Trump is careful to pick his battles.  Sticking to the June 19 date for his rally in Tulsa, Oklahoma was an unnecessary battle, so the rally is currently set for June 20, a date that even leftists can't challenge.  Despite the date switch, it looks as if over 800,000 people have signed up to attend.  Faced with that datum, the media have stepped up their efforts to try to reinstate Wuhan Virus fear.

When the Trump campaign announced that Trump's first post-lockdown rally would be in Tulsa, Oklahoma, on June 19, leftists, both within and outside the media, tried to shut down the rally by contending that the date chosen was racist because it coincided with "Juneteenth," a remembrance of the emancipation announcement in Texas in 1865.  As a backup, they argued that the location was racist because, in 1921, local Democrats engaged in a horrific racist attack against Tulsa's black community.

Trump, who knows when to fight and when to walk away, didn't take the bait on this one.  Instead, he simply announced that "out of respect" for Juneteenth, he was rescheduling the rally for June 20, an unexceptional date.

The media instantly switched over to complaining that the rally is going to create a new Wuhan Virus outbreak.  The tone of the coverage, complete with "experts," is "we're all gonna die!"

Interestingly, the Health Department's message was much milder when it came to the Black Lives Matter protests:

The Tulsa Health Department said while it 100% supports everyone's right to gather for a peaceful protest, it does still encourage Tulsans to wear a mask, and try to keep their distance, even in crowded situations. 

The media were apoplectic, with the AP leading the pack:

Trump will head to Tulsa, Oklahoma — a state that has seen relatively few COVID-19 cases. Yet the Tulsa City-County Health Department's director told the Tulsa World over the weekend that he wished the Trump campaign would move the date back because of a "significant increase in our case trends."

"I'm concerned about our ability to protect anyone who attends a large, indoor event, and I'm also concerned about our ability to ensure the president stays safe as well," Dr. Bruce Dart told the newspaper.

Other health experts also cite the danger of infection spreading among the crowd and sparking outbreaks when people return to their homes. The Trump campaign itself acknowledges the risk in a waiver attendees must agree to absolving them of any responsibility should people get sick.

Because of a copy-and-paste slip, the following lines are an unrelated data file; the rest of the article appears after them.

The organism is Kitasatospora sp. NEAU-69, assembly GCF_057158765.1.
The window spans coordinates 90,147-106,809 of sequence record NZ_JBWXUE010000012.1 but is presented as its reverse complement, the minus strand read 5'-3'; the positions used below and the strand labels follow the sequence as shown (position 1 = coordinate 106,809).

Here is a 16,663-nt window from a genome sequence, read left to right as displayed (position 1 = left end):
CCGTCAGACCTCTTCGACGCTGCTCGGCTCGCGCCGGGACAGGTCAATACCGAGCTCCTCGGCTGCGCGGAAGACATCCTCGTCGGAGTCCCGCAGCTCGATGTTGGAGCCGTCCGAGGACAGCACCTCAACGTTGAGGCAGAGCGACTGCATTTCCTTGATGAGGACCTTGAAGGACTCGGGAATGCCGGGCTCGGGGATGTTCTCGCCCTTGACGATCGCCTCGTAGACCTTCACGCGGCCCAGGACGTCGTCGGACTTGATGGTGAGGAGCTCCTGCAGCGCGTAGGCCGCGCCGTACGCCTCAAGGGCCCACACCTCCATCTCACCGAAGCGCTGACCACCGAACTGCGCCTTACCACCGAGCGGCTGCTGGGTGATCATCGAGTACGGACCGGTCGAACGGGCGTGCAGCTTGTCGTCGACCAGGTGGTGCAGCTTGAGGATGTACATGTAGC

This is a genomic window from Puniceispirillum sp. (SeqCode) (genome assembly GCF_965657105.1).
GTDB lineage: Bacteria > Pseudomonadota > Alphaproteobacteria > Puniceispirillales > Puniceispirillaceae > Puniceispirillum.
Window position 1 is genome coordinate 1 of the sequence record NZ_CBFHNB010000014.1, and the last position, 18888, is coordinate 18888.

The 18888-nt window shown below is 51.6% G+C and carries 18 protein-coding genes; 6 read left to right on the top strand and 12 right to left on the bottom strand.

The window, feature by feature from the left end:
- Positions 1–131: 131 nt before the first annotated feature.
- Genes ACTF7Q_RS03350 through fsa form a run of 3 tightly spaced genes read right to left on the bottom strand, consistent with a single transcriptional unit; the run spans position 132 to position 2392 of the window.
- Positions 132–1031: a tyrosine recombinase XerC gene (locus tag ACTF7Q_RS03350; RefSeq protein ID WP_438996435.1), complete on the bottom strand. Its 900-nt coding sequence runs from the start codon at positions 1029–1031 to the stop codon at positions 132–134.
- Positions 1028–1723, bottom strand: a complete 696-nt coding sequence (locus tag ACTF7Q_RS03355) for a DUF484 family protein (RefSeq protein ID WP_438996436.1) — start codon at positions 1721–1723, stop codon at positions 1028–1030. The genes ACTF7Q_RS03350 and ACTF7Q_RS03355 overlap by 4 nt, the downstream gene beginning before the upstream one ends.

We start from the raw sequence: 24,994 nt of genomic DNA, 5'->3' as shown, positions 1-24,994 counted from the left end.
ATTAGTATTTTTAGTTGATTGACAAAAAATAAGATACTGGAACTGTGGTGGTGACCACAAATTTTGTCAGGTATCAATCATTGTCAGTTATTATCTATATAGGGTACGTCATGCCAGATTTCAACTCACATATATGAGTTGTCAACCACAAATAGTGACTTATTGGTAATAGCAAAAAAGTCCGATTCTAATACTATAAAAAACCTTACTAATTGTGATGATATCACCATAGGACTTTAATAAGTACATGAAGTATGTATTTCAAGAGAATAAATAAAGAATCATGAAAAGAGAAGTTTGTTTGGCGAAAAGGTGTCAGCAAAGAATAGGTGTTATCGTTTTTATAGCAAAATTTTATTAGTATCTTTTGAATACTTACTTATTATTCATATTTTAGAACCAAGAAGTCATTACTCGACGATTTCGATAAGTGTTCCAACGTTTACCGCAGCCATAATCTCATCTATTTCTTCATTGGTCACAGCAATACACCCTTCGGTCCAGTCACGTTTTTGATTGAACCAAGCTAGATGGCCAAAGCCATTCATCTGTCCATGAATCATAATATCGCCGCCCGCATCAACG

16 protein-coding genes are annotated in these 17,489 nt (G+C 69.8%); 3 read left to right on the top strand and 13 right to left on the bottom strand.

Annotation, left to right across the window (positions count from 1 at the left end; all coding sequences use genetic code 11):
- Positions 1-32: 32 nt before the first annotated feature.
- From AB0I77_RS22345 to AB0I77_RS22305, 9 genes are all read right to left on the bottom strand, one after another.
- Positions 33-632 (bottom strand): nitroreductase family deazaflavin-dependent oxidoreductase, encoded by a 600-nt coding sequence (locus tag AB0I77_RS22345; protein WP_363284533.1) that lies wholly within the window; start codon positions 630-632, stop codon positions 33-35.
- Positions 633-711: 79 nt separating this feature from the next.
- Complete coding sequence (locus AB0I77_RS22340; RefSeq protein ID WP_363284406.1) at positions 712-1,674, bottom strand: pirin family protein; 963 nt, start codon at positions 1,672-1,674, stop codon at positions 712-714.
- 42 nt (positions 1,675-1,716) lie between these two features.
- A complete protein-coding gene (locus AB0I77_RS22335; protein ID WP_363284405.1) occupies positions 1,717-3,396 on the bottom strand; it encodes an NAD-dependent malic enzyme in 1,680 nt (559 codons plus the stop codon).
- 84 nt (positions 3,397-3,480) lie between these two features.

Ordinary Trump-haters were equally outraged:

At least one ran with a hypothetical of Trump catching the Wuhan Virus and dying:

This all sounds very serious and important, right until you remember that the Wuhan Virus vanished entirely as a concern during the entire Black Lives Matter protests.  Suddenly, civil rights (and electing a president is still a civil right) trumped virus concerns.

Given that it's true that even a stopped watch is right twice a day, perhaps the rally will boost the virus's spread a little.  Only silly people, however, now take the media and the "experts" seriously when they talk about a virus — especially considering that just about everything they predicted or feared was wrong.

So are all these people squawking again about the virus just yanking Trump's chain?  No, they're really afraid, but it's not the virus that scares them.  Instead, they're afraid of the enthusiasm for Trump:

This enthusiasm, by the way, is for a venue that seats 20,000.  And that data haul — whew!

Leftists are pointing out that Tulsa's population is only 392,000, implying that the 800,000 number is a fake.  They're missing that the greater Tulsa area is home to 1,231,000 people.  There are also many smaller communities out there that have people who would probably like to attend — and Oklahoma City, with a larger metro population of 1,396,000, is less than two hours away.

It turns out that for Democrats, there are scarier things than a virus — and two of those things are a vast Trump campaign database and a wildly energetic voter base.